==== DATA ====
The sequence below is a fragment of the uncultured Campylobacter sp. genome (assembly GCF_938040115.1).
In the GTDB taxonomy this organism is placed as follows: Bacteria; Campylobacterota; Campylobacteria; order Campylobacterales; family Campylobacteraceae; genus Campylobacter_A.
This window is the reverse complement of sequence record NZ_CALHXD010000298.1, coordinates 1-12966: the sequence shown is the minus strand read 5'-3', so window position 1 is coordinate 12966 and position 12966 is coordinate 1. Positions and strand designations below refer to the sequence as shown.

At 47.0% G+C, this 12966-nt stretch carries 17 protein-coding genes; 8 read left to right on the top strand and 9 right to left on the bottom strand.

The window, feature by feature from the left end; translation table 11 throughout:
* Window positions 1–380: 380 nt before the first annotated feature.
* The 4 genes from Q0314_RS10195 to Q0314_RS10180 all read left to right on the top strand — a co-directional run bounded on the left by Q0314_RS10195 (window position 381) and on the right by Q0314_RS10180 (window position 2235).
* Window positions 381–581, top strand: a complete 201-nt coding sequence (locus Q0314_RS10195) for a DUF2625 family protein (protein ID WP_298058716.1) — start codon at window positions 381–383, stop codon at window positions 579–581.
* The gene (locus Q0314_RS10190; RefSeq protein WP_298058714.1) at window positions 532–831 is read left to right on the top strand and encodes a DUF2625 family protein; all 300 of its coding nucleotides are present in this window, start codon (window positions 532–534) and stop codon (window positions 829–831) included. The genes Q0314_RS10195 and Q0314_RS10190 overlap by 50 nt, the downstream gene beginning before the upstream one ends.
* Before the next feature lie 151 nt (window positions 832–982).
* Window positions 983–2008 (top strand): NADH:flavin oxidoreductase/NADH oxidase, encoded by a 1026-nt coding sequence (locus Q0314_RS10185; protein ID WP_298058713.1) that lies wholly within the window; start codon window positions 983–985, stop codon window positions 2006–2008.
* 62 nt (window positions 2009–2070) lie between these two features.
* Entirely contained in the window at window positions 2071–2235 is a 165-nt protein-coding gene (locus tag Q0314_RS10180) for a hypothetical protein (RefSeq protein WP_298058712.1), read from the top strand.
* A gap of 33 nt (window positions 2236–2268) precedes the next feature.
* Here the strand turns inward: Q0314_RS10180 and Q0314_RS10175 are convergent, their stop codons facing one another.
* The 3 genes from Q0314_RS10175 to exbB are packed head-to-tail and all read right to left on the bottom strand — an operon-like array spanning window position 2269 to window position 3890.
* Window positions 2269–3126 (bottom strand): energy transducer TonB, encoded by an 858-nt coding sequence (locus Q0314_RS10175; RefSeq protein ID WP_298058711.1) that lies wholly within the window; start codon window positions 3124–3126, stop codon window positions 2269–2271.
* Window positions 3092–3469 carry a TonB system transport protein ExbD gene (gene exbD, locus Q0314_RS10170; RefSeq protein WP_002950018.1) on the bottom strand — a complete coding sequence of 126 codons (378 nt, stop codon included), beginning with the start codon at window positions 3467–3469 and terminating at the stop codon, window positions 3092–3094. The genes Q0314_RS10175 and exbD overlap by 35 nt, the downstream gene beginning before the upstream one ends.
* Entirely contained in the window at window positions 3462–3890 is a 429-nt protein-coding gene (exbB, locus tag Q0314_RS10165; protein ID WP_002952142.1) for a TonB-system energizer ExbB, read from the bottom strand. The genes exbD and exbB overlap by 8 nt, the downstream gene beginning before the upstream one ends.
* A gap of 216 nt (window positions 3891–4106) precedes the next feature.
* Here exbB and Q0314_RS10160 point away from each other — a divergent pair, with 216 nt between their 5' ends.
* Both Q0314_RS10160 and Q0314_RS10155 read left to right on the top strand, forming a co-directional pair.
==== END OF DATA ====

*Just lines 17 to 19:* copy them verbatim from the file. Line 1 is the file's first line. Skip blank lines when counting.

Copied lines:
* Window positions 2269–3126 (bottom strand): energy transducer TonB, encoded by an 858-nt coding sequence (locus Q0314_RS10175; RefSeq protein ID WP_298058711.1) that lies wholly within the window; start codon window positions 3124–3126, stop codon window positions 2269–2271.
* Window positions 3092–3469 carry a TonB system transport protein ExbD gene (gene exbD, locus Q0314_RS10170; RefSeq protein WP_002950018.1) on the bottom strand — a complete coding sequence of 126 codons (378 nt, stop codon included), beginning with the start codon at window positions 3467–3469 and terminating at the stop codon, window positions 3092–3094. The genes Q0314_RS10175 and exbD overlap by 35 nt, the downstream gene beginning before the upstream one ends.
* Entirely contained in the window at window positions 3462–3890 is a 429-nt protein-coding gene (exbB, locus tag Q0314_RS10165; protein ID WP_002952142.1) for a TonB-system energizer ExbB, read from the bottom strand. The genes exbD and exbB overlap by 8 nt, the downstream gene beginning before the upstream one ends.